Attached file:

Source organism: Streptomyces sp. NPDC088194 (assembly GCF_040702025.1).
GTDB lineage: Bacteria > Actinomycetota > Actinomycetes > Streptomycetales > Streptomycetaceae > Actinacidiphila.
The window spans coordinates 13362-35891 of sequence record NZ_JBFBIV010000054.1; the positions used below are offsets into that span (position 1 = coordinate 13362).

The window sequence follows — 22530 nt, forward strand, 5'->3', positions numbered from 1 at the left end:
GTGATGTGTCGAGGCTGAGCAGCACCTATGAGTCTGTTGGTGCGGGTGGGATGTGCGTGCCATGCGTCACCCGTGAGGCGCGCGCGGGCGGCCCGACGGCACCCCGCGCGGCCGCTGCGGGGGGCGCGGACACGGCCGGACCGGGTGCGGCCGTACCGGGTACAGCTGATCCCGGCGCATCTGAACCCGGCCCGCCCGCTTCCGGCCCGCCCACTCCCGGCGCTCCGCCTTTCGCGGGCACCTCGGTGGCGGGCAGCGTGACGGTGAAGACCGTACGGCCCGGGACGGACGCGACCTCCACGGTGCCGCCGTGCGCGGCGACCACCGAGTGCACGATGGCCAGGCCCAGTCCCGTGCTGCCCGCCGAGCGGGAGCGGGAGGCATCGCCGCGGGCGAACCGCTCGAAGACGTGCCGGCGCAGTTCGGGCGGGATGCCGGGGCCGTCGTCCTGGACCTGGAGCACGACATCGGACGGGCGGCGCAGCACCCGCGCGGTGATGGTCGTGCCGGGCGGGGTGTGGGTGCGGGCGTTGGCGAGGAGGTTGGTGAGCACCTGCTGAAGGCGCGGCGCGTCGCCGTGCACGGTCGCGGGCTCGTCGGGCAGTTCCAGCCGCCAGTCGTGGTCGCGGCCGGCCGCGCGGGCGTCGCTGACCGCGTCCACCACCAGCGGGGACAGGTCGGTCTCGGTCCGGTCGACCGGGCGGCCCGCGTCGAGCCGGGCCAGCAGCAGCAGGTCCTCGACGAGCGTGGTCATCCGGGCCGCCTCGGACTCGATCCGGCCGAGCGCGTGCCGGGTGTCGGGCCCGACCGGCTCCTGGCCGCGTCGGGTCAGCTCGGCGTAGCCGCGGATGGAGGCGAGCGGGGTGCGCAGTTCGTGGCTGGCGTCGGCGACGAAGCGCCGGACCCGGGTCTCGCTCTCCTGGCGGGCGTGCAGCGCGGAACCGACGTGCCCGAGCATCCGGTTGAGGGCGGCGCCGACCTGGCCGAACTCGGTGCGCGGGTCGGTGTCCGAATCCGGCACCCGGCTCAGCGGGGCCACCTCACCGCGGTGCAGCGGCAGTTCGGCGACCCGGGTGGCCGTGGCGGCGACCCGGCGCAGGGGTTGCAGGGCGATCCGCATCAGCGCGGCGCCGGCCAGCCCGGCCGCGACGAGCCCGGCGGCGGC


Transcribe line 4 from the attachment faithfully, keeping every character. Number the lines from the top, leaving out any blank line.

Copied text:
The window sequence follows — 22530 nt, forward strand, 5'->3', positions numbered from 1 at the left end: